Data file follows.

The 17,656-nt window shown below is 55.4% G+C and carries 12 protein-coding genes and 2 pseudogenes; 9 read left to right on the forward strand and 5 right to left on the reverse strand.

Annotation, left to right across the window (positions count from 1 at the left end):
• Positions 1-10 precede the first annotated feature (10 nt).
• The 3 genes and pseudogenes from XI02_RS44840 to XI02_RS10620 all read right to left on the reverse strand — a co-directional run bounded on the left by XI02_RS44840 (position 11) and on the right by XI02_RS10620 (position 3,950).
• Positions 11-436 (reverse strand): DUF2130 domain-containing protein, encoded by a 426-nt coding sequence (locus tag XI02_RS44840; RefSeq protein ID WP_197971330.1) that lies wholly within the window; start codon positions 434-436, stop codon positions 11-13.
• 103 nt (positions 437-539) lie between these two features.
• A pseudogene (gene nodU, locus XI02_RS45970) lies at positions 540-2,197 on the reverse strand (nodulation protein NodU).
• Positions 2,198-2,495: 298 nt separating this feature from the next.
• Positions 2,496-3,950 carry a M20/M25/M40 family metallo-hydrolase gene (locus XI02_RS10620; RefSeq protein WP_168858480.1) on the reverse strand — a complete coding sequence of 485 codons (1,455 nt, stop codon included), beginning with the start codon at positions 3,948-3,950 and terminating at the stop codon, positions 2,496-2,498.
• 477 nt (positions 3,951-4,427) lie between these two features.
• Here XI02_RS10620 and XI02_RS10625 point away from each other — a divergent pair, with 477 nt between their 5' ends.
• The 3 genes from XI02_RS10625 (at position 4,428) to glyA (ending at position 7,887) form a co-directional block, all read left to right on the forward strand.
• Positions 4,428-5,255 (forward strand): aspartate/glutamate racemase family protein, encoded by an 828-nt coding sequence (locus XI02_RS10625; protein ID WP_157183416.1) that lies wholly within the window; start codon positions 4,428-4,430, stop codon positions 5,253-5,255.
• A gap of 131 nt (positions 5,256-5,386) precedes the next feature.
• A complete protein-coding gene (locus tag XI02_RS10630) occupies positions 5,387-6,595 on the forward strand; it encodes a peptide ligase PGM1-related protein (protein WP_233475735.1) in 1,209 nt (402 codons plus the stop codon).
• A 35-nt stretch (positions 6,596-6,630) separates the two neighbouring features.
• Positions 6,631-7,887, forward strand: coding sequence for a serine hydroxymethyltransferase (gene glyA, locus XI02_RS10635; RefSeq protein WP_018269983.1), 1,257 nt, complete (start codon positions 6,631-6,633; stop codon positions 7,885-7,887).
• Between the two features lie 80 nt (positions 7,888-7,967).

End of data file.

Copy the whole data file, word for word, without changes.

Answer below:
The 17,656-nt window shown below is 55.4% G+C and carries 12 protein-coding genes and 2 pseudogenes; 9 read left to right on the forward strand and 5 right to left on the reverse strand.

Annotation, left to right across the window (positions count from 1 at the left end):
• Positions 1-10 precede the first annotated feature (10 nt).
• The 3 genes and pseudogenes from XI02_RS44840 to XI02_RS10620 all read right to left on the reverse strand — a co-directional run bounded on the left by XI02_RS44840 (position 11) and on the right by XI02_RS10620 (position 3,950).
• Positions 11-436 (reverse strand): DUF2130 domain-containing protein, encoded by a 426-nt coding sequence (locus tag XI02_RS44840; RefSeq protein ID WP_197971330.1) that lies wholly within the window; start codon positions 434-436, stop codon positions 11-13.
• 103 nt (positions 437-539) lie between these two features.
• A pseudogene (gene nodU, locus XI02_RS45970) lies at positions 540-2,197 on the reverse strand (nodulation protein NodU).
• Positions 2,198-2,495: 298 nt separating this feature from the next.
• Positions 2,496-3,950 carry a M20/M25/M40 family metallo-hydrolase gene (locus XI02_RS10620; RefSeq protein WP_168858480.1) on the reverse strand — a complete coding sequence of 485 codons (1,455 nt, stop codon included), beginning with the start codon at positions 3,948-3,950 and terminating at the stop codon, positions 2,496-2,498.
• 477 nt (positions 3,951-4,427) lie between these two features.
• Here XI02_RS10620 and XI02_RS10625 point away from each other — a divergent pair, with 477 nt between their 5' ends.
• The 3 genes from XI02_RS10625 (at position 4,428) to glyA (ending at position 7,887) form a co-directional block, all read left to right on the forward strand.
• Positions 4,428-5,255 (forward strand): aspartate/glutamate racemase family protein, encoded by an 828-nt coding sequence (locus XI02_RS10625; protein ID WP_157183416.1) that lies wholly within the window; start codon positions 4,428-4,430, stop codon positions 5,253-5,255.
• A gap of 131 nt (positions 5,256-5,386) precedes the next feature.
• A complete protein-coding gene (locus tag XI02_RS10630) occupies positions 5,387-6,595 on the forward strand; it encodes a peptide ligase PGM1-related protein (protein WP_233475735.1) in 1,209 nt (402 codons plus the stop codon).
• A 35-nt stretch (positions 6,596-6,630) separates the two neighbouring features.
• Positions 6,631-7,887, forward strand: coding sequence for a serine hydroxymethyltransferase (gene glyA, locus XI02_RS10635; RefSeq protein WP_018269983.1), 1,257 nt, complete (start codon positions 6,631-6,633; stop codon positions 7,885-7,887).
• Between the two features lie 80 nt (positions 7,888-7,967).